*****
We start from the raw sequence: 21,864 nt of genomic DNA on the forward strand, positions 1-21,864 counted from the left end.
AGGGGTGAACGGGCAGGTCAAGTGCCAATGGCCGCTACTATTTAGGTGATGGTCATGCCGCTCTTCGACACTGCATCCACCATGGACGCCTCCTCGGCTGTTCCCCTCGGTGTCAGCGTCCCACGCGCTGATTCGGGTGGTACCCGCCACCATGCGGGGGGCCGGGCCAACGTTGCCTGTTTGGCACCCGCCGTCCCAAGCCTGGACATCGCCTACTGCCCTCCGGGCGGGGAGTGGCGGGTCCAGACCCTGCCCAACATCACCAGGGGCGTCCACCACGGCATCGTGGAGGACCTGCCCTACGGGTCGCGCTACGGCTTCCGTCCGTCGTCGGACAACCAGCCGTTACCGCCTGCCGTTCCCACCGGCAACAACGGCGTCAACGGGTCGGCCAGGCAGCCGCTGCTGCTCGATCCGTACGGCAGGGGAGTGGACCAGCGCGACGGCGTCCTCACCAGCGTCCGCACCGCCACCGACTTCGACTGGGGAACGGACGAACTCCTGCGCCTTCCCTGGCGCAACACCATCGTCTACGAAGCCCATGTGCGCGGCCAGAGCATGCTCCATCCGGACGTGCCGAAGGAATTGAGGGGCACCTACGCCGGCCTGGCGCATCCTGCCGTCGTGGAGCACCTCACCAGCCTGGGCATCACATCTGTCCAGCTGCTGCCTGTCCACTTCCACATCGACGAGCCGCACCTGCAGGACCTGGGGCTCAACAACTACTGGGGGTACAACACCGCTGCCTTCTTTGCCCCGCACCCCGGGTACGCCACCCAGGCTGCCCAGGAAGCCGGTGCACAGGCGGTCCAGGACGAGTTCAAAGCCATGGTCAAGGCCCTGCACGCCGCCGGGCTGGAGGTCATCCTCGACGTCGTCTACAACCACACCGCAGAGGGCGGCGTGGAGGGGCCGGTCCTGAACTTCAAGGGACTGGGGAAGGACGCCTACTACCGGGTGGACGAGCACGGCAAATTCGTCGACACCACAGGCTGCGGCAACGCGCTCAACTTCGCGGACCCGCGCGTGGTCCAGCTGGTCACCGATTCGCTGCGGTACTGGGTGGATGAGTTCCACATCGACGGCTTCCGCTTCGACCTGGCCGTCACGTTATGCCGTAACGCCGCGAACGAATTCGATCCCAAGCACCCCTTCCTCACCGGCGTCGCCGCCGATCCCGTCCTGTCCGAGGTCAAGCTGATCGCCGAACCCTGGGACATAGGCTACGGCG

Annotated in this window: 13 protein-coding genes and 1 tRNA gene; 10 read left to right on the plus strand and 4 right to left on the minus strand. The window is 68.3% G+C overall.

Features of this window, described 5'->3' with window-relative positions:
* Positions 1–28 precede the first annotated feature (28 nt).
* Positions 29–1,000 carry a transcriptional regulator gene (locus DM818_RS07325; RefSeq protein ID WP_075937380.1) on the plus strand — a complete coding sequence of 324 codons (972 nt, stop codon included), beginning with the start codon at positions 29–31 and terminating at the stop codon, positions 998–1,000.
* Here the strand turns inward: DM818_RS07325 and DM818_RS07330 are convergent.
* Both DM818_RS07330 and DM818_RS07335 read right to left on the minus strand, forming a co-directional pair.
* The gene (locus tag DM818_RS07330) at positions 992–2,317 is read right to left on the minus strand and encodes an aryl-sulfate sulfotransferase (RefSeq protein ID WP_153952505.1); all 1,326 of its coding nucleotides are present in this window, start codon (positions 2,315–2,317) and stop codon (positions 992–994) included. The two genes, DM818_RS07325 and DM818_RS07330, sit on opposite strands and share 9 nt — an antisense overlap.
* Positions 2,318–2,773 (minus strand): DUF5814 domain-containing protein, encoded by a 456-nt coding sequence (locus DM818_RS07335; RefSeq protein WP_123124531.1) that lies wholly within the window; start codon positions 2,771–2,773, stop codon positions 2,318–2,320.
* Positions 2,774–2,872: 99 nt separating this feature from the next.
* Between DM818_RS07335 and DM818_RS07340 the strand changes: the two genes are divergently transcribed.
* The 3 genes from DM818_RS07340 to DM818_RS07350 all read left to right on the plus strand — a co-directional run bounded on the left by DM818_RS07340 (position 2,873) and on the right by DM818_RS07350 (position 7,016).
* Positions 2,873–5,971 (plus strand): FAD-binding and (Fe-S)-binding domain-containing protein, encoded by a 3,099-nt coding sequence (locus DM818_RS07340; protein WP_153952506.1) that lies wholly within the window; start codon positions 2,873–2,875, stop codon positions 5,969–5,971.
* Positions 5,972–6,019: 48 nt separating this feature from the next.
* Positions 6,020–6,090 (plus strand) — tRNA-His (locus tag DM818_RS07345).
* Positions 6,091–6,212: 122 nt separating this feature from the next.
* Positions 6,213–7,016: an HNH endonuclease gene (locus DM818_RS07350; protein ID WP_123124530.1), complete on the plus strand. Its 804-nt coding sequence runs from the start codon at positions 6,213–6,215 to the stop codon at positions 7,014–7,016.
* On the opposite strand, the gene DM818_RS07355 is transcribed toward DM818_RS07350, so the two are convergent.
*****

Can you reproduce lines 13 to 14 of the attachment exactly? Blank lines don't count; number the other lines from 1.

* The 3 genes from DM818_RS07340 to DM818_RS07350 all read left to right on the plus strand — a co-directional run bounded on the left by DM818_RS07340 (position 2,873) and on the right by DM818_RS07350 (position 7,016).
* Positions 2,873–5,971 (plus strand): FAD-binding and (Fe-S)-binding domain-containing protein, encoded by a 3,099-nt coding sequence (locus DM818_RS07340; protein WP_153952506.1) that lies wholly within the window; start codon positions 2,873–2,875, stop codon positions 5,969–5,971.